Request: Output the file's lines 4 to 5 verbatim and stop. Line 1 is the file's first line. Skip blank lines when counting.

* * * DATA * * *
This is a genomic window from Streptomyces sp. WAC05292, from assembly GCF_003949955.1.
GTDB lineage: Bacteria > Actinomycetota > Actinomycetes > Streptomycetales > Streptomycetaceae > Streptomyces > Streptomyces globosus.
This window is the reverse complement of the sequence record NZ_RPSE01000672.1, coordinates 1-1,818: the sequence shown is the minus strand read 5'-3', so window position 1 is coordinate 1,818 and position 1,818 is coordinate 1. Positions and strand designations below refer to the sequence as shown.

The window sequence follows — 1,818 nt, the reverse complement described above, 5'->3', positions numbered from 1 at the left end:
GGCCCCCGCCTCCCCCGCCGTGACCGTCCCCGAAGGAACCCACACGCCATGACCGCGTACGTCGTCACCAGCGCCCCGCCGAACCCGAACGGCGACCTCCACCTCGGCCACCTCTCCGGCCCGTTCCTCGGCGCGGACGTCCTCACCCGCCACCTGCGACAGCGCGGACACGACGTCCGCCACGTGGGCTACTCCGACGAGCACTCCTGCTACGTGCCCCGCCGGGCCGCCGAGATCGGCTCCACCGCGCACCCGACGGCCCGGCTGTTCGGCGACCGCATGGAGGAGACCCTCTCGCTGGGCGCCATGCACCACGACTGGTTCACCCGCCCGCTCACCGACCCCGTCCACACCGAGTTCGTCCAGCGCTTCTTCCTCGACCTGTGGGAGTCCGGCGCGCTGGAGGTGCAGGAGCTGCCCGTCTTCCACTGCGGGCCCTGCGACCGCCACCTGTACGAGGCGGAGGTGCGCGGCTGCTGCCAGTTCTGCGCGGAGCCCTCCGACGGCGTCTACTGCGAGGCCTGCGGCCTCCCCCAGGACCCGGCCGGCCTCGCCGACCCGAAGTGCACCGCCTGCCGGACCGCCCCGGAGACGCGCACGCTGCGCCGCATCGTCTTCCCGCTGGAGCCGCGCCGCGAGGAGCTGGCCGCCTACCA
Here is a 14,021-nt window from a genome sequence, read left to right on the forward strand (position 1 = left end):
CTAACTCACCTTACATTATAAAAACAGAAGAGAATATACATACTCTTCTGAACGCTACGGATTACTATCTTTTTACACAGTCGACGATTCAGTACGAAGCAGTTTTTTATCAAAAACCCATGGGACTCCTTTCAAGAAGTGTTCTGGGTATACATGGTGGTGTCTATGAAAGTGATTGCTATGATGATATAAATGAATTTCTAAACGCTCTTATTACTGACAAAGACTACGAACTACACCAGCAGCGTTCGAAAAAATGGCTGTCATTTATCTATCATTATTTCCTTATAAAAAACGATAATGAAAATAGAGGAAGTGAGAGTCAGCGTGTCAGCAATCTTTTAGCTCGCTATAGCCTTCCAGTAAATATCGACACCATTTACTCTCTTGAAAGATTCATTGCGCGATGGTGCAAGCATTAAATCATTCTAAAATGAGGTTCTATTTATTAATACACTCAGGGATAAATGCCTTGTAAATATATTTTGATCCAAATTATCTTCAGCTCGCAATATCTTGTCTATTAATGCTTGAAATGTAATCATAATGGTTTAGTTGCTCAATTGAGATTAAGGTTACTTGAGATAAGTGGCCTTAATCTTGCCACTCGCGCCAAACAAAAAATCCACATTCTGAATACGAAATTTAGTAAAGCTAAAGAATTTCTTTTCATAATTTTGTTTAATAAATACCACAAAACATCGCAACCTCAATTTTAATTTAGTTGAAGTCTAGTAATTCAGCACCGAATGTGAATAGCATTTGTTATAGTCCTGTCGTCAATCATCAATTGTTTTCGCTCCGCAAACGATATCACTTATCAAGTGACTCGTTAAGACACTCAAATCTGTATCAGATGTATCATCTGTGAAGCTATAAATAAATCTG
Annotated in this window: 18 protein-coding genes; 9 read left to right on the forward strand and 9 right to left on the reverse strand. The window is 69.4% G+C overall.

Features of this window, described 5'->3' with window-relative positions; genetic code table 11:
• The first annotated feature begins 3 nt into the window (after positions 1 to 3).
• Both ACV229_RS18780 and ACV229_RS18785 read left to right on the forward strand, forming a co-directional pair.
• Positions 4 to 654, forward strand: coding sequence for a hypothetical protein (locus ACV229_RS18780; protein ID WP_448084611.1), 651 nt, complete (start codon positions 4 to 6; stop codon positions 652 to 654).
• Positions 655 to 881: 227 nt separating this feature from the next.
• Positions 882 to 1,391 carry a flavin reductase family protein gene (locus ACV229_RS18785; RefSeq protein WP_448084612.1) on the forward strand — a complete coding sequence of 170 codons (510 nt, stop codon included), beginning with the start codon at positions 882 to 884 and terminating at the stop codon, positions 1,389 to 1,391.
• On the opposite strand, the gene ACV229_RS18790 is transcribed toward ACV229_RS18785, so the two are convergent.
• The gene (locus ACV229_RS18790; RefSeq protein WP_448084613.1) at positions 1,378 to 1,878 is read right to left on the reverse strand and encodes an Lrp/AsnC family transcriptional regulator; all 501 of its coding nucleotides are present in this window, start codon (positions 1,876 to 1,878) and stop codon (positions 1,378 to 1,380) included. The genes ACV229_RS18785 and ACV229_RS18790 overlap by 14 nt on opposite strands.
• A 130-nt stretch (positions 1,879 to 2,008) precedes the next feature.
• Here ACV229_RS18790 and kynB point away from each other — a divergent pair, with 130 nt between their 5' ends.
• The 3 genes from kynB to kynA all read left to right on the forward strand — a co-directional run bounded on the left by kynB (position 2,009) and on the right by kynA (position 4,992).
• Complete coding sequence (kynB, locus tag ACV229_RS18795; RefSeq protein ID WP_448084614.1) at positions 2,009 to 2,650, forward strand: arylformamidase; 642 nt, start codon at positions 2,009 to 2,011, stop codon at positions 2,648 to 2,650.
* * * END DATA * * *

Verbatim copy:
The window sequence follows — 1,818 nt, the reverse complement described above, 5'->3', positions numbered from 1 at the left end:
GGCCCCCGCCTCCCCCGCCGTGACCGTCCCCGAAGGAACCCACACGCCATGACCGCGTACGTCGTCACCAGCGCCCCGCCGAACCCGAACGGCGACCTCCACCTCGGCCACCTCTCCGGCCCGTTCCTCGGCGCGGACGTCCTCACCCGCCACCTGCGACAGCGCGGACACGACGTCCGCCACGTGGGCTACTCCGACGAGCACTCCTGCTACGTGCCCCGCCGGGCCGCCGAGATCGGCTCCACCGCGCACCCGACGGCCCGGCTGTTCGGCGACCGCATGGAGGAGACCCTCTCGCTGGGCGCCATGCACCACGACTGGTTCACCCGCCCGCTCACCGACCCCGTCCACACCGAGTTCGTCCAGCGCTTCTTCCTCGACCTGTGGGAGTCCGGCGCGCTGGAGGTGCAGGAGCTGCCCGTCTTCCACTGCGGGCCCTGCGACCGCCACCTGTACGAGGCGGAGGTGCGCGGCTGCTGCCAGTTCTGCGCGGAGCCCTCCGACGGCGTCTACTGCGAGGCCTGCGGCCTCCCCCAGGACCCGGCCGGCCTCGCCGACCCGAAGTGCACCGCCTGCCGGACCGCCCCGGAGACGCGCACGCTGCGCCGCATCGTCTTCCCGCTGGAGCCGCGCCGCGAGGAGCTGGCCGCCTACCA